Portraits of Wildflowers

Perspectives on Nature Photography

Cost of a buttercup

with 30 comments

What this gialloscuro take on one buttercup (Ranunculus sp.) in front of another cost me was a more-than-an-hour drive to a roadside on FM 366 west of the little town of Cost in Gonzales County on March 19th. And speaking of this kind of flower, you’re welcome to listen without cost to “I’m Called Little Buttercup” as sung in a 2014 production of H.M.S. Pinafore by Gilbert and Sullivan Austin.

© 2021 Steven Schwartzman

Written by Steve Schwartzman

March 30, 2021 at 4:44 AM

30 Responses

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  1. Great shot of the buttercup, very cheerful and nice texture on the petals. I’ll pass on the song though.

    Robert Parker

    March 30, 2021 at 6:34 AM

    • You say you’ll pass on the song but you don’t say who you’ll pass it on to. And yes, yellow is such a cheery color.

      Steve Schwartzman

      March 30, 2021 at 7:02 AM

      • I’ll pass the song on to Linda Ronstadt.

        Robert Parker

        March 30, 2021 at 7:35 AM

        • Too bad she didn’t star in a production of H.M.S. Pinafore around the same time she did in Pirates of Penzance. Now it’s too late.

          Steve Schwartzman

          March 30, 2021 at 8:22 AM

          • Yeah, it’s a shame her singing career was cut off prematurely, and that they’ve got no cures for her condition, very sad.

            Robert Parker

            March 30, 2021 at 8:57 AM

            • Yes it is very sad. I saw her perform live only once, in Charlotte, North Carolina, in around 1975.

              Steve Schwartzman

              March 30, 2021 at 9:27 AM

  2. Bright and beautiful. Yellow is the happiest color to me. Singing is another happiness in life. I’m not a very talented singer, but out here with nature as my stage, the wild things don’t seem to mind when I sing while I work.


    March 30, 2021 at 7:44 AM

    • “All things bright and beautiful.” I agree with you, and have often thought my favorite color is probably yellow. As for singing, I’m afraid some of the wild things would indeed mind if I started croaking while out in nature.

      Steve Schwartzman

      March 30, 2021 at 8:25 AM

  3. Beautiful. I think it was worth the drive. 🌺

    Melissa Ratner

    March 30, 2021 at 1:09 PM

    • I do too. Yesterday we drove even farther afield in our wildflower quest, covering 230 miles round trip.

      Steve Schwartzman

      March 30, 2021 at 1:20 PM

  4. Great composition and sharp as a knife.


    March 30, 2021 at 2:22 PM

  5. A long drive but the result looks well worth it! An absolutely gorgeous photo!

    M.B. Henry

    March 30, 2021 at 2:24 PM

  6. Your coinage of ‘gialloscuro’ reminded me of Galliano, that herb-infused, sunshine-colored drink that was such a staple of 1960s socializing. The color of the buttercup isn’t quite the same, but it’s close enough. I prefer the sharpness of your photo to the sweetness of the liqueur.

    In Cost, did you happen to take the road (marked 95) that leads from the historical marker on the highway down to the spot near the Guadalupe where the flags and a plaque commemorate the ‘first shot’? That’s one of the places I found fringed puccoon in the past, and white larkspur. If you stopped at the highway marker, was the mountain laurel budding or blooming?


    March 30, 2021 at 10:28 PM

    • Strange to say, I never did follow 95 down to the river, in 2019 or this year, because I didn’t realize it goes to the river. That’s plain enough on the map now, but I didn’t notice it till now. As for Texas mountain laurel, I’ve seen not a single one blooming this year, whether at the monument or in Austin, where it’s often planted as an ornamental. Maybe I just haven’t been in the right places, or the February freeze caused those trees to put off blooming till next spring. In a normal year I’ve seen them blossoming as early as late February.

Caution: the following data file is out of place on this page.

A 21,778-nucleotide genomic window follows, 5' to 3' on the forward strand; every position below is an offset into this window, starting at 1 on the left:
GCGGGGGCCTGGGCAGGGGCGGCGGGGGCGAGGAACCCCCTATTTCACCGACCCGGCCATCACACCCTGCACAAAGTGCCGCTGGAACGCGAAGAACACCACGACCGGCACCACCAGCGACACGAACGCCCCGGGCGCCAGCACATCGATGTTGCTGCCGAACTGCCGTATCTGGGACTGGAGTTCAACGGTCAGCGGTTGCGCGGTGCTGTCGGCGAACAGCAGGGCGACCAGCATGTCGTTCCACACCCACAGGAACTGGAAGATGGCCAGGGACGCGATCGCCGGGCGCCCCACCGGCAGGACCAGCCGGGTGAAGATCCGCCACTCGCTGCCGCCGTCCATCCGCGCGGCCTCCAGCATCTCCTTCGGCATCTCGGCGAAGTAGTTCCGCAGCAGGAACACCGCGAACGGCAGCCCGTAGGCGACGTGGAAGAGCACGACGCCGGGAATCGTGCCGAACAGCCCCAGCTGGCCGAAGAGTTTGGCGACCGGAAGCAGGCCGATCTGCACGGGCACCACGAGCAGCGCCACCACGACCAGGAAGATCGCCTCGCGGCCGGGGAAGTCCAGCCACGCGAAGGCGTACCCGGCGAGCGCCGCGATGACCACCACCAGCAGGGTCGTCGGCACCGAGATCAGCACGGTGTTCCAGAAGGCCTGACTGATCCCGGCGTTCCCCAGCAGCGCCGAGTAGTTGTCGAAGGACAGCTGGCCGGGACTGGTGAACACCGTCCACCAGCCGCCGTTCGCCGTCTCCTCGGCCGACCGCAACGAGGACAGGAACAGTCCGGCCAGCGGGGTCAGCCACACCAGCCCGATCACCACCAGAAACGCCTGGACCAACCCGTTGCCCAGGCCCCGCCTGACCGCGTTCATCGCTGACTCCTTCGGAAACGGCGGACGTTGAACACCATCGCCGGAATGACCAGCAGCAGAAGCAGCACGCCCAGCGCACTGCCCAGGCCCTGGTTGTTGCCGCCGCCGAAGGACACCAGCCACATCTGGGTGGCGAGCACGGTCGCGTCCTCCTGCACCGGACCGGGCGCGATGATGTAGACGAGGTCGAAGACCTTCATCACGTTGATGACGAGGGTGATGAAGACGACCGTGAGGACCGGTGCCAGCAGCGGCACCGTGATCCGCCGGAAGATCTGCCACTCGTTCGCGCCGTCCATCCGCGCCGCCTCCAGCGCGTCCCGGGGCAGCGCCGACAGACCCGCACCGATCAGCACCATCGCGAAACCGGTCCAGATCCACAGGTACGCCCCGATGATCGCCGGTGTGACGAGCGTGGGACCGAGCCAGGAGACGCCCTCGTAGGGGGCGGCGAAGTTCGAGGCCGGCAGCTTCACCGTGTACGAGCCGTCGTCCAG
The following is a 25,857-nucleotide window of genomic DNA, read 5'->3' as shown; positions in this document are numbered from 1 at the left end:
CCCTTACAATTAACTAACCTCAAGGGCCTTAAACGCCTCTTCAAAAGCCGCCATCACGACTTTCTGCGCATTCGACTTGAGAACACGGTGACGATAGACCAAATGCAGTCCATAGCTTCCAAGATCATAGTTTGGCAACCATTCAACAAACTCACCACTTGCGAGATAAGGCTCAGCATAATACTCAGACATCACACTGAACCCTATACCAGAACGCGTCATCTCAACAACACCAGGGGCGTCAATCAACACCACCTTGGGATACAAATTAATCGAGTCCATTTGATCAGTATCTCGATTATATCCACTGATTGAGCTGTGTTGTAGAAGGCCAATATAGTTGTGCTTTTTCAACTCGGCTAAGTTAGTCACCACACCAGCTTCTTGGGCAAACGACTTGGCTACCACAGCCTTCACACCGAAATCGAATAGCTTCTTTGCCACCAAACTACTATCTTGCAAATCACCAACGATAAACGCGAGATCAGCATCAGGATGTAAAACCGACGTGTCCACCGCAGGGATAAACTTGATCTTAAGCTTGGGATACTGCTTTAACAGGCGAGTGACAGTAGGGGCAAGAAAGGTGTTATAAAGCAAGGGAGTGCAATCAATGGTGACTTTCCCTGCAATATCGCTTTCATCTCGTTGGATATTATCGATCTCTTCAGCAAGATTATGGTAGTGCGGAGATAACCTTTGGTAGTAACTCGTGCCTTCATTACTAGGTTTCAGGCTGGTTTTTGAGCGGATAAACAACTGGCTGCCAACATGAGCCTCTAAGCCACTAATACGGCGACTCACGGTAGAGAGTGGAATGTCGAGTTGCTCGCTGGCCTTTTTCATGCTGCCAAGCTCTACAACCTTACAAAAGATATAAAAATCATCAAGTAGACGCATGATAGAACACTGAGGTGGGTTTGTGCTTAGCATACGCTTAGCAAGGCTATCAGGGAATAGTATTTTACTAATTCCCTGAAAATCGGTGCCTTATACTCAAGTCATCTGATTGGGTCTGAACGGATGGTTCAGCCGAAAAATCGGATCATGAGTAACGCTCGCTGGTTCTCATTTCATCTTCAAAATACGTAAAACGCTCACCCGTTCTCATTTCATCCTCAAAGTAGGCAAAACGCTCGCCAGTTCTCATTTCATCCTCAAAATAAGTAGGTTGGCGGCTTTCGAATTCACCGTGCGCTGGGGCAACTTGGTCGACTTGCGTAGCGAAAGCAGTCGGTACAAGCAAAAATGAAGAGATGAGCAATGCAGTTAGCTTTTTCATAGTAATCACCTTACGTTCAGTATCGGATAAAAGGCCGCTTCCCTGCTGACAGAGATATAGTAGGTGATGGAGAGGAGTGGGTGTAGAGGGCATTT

One thing that makes gialloscuro less like Galliano is the pronunciation. I should have mentioned in last year’s post that gi is the Italian way of designating the sound that j has in English. In fact I just went back and added a note to that effect.

      Steve Schwartzman

      March 31, 2021 at 6:28 AM

  7. A beautiful example of gialloscuro, Steve. Buttercups are among my favorites! They are another one of those blooms that seems to sine with an inner light.

    Lavinia Ross

    April 1, 2021 at 9:31 PM

    • That was supposed to be shine, not sine, but they are radiating at a high frequency. 🙂

      Lavinia Ross

      April 1, 2021 at 9:35 PM

      • A clever comeback! This former math teacher will never object to sines, and could have cosigned your comment.

        Steve Schwartzman

        April 1, 2021 at 10:09 PM

        • I wish I had taken math from a teacher like you. I learned enough from a functional standpoint to get through college, but never enjoyed it.

          Lavinia Ross

          April 3, 2021 at 11:48 AM

    • I’m glad you appreciate the gialloscuro. Yellow is such a cheerful color, and the surrounding darkness makes it shine all the more.

      Steve Schwartzman

      April 1, 2021 at 10:11 PM

  8. Your angle accentuates the turned up petals here. Nice!


    April 5, 2021 at 12:24 PM

  9. The flower is a beauty and the angle shows it well. A little twist on the old complaint, “I drove for an hour and all I got was this picture of a buttercup”. I hope you got a t-shirt saying so.

    Steve Gingold

    April 8, 2021 at 5:59 PM

    • Unlike some other wildflowers that I do have to travel an hour to see, this species grows in Austin, but I’ve never found one here aligned as nicely with another one behind it and a darker area beyond that.

      As for that T-shirt, it’s a good suggestion.

      Steve Schwartzman

      April 8, 2021 at 8:07 PM

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